3. I just finished reading the book and I think the authors do a great job of articulating their argument. However there are some glaring assumptions and areas of neglect.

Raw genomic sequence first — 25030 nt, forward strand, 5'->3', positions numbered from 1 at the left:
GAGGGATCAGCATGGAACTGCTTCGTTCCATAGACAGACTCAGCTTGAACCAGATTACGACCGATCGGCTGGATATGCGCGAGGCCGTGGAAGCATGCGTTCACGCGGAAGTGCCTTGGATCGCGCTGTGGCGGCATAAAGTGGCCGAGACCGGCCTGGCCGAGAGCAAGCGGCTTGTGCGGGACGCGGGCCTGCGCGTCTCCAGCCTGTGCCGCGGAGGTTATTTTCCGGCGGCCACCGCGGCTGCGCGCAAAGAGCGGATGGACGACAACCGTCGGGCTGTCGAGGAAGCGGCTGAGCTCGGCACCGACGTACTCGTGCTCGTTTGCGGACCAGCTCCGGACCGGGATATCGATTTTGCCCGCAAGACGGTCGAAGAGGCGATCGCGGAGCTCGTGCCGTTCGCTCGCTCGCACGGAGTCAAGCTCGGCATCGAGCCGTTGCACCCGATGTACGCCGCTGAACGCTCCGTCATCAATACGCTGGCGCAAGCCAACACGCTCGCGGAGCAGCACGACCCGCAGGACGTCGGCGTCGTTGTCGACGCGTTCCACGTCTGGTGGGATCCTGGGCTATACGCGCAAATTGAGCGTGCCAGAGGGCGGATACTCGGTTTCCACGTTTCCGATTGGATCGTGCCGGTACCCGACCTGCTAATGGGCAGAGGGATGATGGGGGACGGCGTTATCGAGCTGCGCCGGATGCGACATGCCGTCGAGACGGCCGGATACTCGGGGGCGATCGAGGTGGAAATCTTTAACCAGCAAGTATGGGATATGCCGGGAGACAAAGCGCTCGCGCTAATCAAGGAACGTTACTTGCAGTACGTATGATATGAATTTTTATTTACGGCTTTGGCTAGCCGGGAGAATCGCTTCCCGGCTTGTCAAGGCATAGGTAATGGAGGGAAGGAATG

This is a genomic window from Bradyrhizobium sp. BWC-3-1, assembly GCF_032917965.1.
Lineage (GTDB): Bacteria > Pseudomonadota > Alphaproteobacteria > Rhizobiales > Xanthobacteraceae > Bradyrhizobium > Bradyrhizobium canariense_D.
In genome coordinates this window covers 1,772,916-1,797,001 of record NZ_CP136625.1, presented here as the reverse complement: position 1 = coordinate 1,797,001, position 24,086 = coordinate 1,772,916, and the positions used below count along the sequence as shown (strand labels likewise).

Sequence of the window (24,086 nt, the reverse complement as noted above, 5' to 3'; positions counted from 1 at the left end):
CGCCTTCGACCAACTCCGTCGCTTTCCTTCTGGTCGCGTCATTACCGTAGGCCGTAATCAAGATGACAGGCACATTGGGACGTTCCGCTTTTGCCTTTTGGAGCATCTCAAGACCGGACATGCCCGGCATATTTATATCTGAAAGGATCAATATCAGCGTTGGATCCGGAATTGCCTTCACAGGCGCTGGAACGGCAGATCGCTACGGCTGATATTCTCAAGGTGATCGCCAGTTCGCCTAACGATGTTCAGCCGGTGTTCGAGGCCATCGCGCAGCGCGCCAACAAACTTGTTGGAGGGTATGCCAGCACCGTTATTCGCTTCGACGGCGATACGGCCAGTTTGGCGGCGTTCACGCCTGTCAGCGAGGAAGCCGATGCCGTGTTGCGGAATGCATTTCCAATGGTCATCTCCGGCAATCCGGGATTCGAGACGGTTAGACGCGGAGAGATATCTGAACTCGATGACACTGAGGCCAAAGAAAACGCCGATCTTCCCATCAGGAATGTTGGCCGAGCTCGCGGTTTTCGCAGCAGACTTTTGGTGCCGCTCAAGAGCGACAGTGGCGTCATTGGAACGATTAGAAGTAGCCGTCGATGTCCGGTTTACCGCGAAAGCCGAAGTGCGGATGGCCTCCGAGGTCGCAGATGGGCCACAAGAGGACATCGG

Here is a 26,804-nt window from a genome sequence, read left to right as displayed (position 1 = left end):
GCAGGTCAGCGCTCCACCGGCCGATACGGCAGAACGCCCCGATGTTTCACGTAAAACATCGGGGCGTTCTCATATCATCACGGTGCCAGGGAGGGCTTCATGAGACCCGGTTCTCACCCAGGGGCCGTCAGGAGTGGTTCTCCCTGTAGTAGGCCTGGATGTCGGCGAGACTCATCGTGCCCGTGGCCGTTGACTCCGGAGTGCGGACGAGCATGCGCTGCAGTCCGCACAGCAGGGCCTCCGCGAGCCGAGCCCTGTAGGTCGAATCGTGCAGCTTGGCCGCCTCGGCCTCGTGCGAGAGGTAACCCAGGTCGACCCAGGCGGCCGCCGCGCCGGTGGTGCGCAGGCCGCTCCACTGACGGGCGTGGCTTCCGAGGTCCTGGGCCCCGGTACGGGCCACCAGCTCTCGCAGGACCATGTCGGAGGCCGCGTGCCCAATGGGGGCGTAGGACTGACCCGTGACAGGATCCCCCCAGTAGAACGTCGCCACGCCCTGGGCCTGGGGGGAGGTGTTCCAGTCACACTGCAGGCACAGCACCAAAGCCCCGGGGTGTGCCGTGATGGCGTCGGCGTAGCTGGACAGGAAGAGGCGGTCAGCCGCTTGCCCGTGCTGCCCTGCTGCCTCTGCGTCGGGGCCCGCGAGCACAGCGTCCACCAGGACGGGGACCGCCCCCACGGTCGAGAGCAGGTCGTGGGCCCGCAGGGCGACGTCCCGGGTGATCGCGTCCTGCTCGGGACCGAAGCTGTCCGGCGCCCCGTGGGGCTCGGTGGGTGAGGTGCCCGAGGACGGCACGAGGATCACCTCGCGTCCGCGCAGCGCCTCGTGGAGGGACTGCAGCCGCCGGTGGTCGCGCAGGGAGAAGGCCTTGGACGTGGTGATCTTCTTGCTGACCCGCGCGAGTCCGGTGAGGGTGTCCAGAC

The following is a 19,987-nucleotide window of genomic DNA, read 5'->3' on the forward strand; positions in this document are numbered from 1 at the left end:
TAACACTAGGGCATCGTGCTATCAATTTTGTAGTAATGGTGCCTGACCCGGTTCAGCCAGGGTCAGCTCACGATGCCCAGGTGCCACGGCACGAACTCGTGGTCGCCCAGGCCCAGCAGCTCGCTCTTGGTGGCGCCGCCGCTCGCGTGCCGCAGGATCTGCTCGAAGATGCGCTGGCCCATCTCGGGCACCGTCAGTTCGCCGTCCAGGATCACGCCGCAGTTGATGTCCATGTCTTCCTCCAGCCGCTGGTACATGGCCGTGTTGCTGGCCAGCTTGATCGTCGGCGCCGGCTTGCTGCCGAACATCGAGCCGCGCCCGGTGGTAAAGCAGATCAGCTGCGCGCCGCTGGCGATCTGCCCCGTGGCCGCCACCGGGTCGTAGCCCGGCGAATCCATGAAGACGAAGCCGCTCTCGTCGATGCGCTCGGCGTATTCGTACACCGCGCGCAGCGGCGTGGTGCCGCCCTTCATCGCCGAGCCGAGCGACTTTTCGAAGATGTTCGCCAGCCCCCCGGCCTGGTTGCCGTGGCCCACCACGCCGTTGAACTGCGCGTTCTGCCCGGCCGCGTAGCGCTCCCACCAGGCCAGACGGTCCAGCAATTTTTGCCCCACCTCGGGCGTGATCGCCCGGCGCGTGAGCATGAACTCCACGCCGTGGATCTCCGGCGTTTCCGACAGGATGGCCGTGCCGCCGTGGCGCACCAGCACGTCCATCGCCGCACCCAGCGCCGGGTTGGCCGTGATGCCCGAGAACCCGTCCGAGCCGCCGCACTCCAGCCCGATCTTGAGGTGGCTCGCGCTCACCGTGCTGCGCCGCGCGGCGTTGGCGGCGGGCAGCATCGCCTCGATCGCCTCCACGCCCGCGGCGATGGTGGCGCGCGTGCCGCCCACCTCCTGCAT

First the authors assume that growth is not only possible but will return given the right policy make up. The argument essentially must hold the rest of the world, with whom we are in direct competition constant, and places undue faith in the ability of this country’s political processes to establish the institutional and financial systems required to make the adequate investments, education and train the workforce and attract the capital necessary to support economic growth in the future. All the while we see trends in education for instance, moving in the opposite direction as the system crumbles under the weight of the combined austerity at the national level and the internal civil war advocates for public systems and charters. Meanwhile China and much of the Emerging world’s educational standing is improving coupled with the other advantages of lower wages, lower cost of investing in new infrastructure and a determined workforce makes recent trends in the geographic shift of FDI more likely to continue. On the other side, Germany, Sweden and many of the other soical democracies of Europe have long standing traditions and institutions of training and apprentiship of younger workers and those looking to renew skill sets. These have been established for decades, while the U.S. must now play catch up and create the systems, the patterns and culture of use and the integration of the output into the labor market from scratch. Third, all these countries have more extensive, faster and robust broadband internet networks than the U.S. which makes their telecommunications system cheaper and much more reliable. Finally, every economic forecast for the global economy predicts that the global share of economic growth will shift from highly industrialized countries like the U.S. toward emerging market economies such as Brazil, South Africa, India and China which are expected to make up more than half of future economic growth by 2025-2050. The U.S. business community understands that this is where the smart investor will put there money and they want access to those markets. To make the adjustments to “just growth” that many left and liberal economic thinkers would like to see (and I personally support those goals) would require a level of domestic protectionism not seen since before WWII. It isn’t likely to happen. Without it, the only manufacturing likely to be done or return to the U.S. will be in the high tech sector which is very capital intensive and less labor intensive that the manufacturing that came before it. Further, this sector will be even more difficulty for entreprenuers of color to enter into, creating more racial/ethnic disparity, as white and to some extent Asian entreprenuers will have access to the capital, skills and networks required to start up and successfully manage those firms while African-Am and Latino entreprenuers (and their respective community labor forces) will remain in the lower growth service sectors of the economy.